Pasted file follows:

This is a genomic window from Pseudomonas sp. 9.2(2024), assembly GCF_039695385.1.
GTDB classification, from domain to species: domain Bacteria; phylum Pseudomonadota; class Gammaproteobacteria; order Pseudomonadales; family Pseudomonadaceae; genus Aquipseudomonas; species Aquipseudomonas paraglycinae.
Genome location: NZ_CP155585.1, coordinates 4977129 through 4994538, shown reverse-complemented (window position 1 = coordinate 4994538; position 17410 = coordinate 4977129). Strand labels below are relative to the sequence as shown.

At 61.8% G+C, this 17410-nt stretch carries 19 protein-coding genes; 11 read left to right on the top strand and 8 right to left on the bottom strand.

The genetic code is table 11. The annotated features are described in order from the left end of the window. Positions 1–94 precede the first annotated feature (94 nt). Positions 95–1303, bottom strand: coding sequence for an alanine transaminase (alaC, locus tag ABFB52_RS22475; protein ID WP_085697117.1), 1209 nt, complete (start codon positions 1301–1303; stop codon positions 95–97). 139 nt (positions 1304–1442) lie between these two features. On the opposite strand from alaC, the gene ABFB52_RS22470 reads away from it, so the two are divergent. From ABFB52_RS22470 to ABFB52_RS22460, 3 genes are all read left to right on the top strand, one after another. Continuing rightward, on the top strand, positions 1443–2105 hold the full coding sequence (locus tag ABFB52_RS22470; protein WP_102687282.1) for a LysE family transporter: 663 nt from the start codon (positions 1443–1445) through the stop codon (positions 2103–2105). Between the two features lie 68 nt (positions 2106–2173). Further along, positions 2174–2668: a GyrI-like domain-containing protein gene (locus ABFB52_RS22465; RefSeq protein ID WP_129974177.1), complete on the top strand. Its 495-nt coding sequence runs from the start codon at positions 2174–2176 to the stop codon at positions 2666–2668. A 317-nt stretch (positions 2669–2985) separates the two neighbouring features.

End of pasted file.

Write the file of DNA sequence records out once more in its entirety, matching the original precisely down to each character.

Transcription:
This is a genomic window from Pseudomonas sp. 9.2(2024), assembly GCF_039695385.1.
GTDB classification, from domain to species: domain Bacteria; phylum Pseudomonadota; class Gammaproteobacteria; order Pseudomonadales; family Pseudomonadaceae; genus Aquipseudomonas; species Aquipseudomonas paraglycinae.
Genome location: NZ_CP155585.1, coordinates 4977129 through 4994538, shown reverse-complemented (window position 1 = coordinate 4994538; position 17410 = coordinate 4977129). Strand labels below are relative to the sequence as shown.

At 61.8% G+C, this 17410-nt stretch carries 19 protein-coding genes; 11 read left to right on the top strand and 8 right to left on the bottom strand.

The genetic code is table 11. The annotated features are described in order from the left end of the window. Positions 1–94 precede the first annotated feature (94 nt). Positions 95–1303, bottom strand: coding sequence for an alanine transaminase (alaC, locus tag ABFB52_RS22475; protein ID WP_085697117.1), 1209 nt, complete (start codon positions 1301–1303; stop codon positions 95–97). 139 nt (positions 1304–1442) lie between these two features. On the opposite strand from alaC, the gene ABFB52_RS22470 reads away from it, so the two are divergent. From ABFB52_RS22470 to ABFB52_RS22460, 3 genes are all read left to right on the top strand, one after another. Continuing rightward, on the top strand, positions 1443–2105 hold the full coding sequence (locus tag ABFB52_RS22470; protein WP_102687282.1) for a LysE family transporter: 663 nt from the start codon (positions 1443–1445) through the stop codon (positions 2103–2105). Between the two features lie 68 nt (positions 2106–2173). Further along, positions 2174–2668: a GyrI-like domain-containing protein gene (locus ABFB52_RS22465; RefSeq protein ID WP_129974177.1), complete on the top strand. Its 495-nt coding sequence runs from the start codon at positions 2174–2176 to the stop codon at positions 2666–2668. A 317-nt stretch (positions 2669–2985) separates the two neighbouring features.